In 2022, it fetched a mere $65.5m while last year, garment exports earned Fiji $48.9m (January to September).

Fiji risks losing more if the high cost environment continues. Speaking on the three per cent duty on raw materials, Ms Wanarajan said it was “a huge risk to losing business”.

“Majority of factories in Fiji manufacture on CMT based, (cut, make and trim), (where) the buyers supply all fabric, we do not buy or own any fabrics which involves in the production. Fiji garment factories provide labour and packaging materials only.”

She said there were no secrets on how the industry has been able to survive thus far under these circumstances, especially when continuously dealing with issues like low productivity which stemmed from high absenteeism and migration of skilled workers

Recommendations from the TCF industry

Ms Wanarajan said there were many ways to skin a cat, so to speak, in order to revive this sector. One of her recommendations was for Government to engage in active discussions with the industry bodies on matters relating to national minimum wage rate, duties, policies, and so forth.

“Any further increases in the national minimum wage rate should not lead to further reduction in employment and should not further decline export,” she said.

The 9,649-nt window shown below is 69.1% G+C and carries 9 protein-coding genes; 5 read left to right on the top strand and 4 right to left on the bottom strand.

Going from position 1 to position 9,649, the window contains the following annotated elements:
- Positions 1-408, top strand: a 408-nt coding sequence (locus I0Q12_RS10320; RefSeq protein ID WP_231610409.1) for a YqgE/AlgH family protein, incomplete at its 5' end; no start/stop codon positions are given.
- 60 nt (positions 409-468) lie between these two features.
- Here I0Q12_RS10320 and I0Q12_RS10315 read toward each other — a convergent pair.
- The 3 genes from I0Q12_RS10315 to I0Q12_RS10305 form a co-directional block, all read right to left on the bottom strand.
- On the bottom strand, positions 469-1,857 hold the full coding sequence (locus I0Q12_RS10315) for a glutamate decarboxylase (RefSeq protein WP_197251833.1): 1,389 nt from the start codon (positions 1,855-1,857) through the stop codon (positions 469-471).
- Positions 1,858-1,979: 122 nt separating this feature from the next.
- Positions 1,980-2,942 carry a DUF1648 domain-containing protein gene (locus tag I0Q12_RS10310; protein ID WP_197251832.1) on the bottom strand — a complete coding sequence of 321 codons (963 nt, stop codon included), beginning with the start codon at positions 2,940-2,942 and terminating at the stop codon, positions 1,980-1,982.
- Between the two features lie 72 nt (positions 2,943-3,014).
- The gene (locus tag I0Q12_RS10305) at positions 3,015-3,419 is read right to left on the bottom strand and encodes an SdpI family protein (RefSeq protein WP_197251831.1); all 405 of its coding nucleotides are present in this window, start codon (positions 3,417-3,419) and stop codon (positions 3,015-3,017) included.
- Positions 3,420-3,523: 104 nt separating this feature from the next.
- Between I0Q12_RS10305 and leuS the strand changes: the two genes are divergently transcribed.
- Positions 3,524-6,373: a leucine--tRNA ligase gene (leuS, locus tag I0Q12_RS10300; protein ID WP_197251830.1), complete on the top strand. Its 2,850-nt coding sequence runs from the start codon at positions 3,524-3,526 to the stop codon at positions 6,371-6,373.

“National minimum wage rate increases must be linked to productivity increases. How this is achieved should be a matter of discussion with our industry body.

“Current support from the government in promoting our industry is sufficient, but we need government to support with policy changes in the area of duty relief and retention of our skilled workers rather than assisting their migration via the PALM (Pacific Labour Mobility) scheme.

“Importing labour from other countries will replace the migrant workers, will allow us to meet the deadline and service the current customers appropriately and provide relief from unpredictable absenteeism.

“Importing skilled labour from other countries will need speedy immigration process to get the work permits to replace the migrant workers.”

She said government should initiate discussions with the US on possible return of trade agreement deals.

She said presently, there were trade agreements with Australia and New Zealand whereby the involvement of 50 per cent or more of local content in the production process qualifies Fiji’s products into their markets. There was also PICTA (Pacific Island Free Trade Agreement) with Samoa, and the MSG agreement between Melanesian countries.

“Major current markets for TCF industry are Australia and New Zealand. Industry will try to expand to other new markets such as Pacific Island countries and US.

“South African countries have free trade agreements with the US. If that status can be brought to Fiji, then it could be explored.”

Ms Wanarajan said 3 per cent duty on raw materials “should be removed to protect this industry from further deteriorating”.

“It might take very long time to bring the industry to previous levels, you may know that many factories have closed compared with that peak period.

“But currently my efforts, along with other (industry) members is to bring back the industry to how it was before.”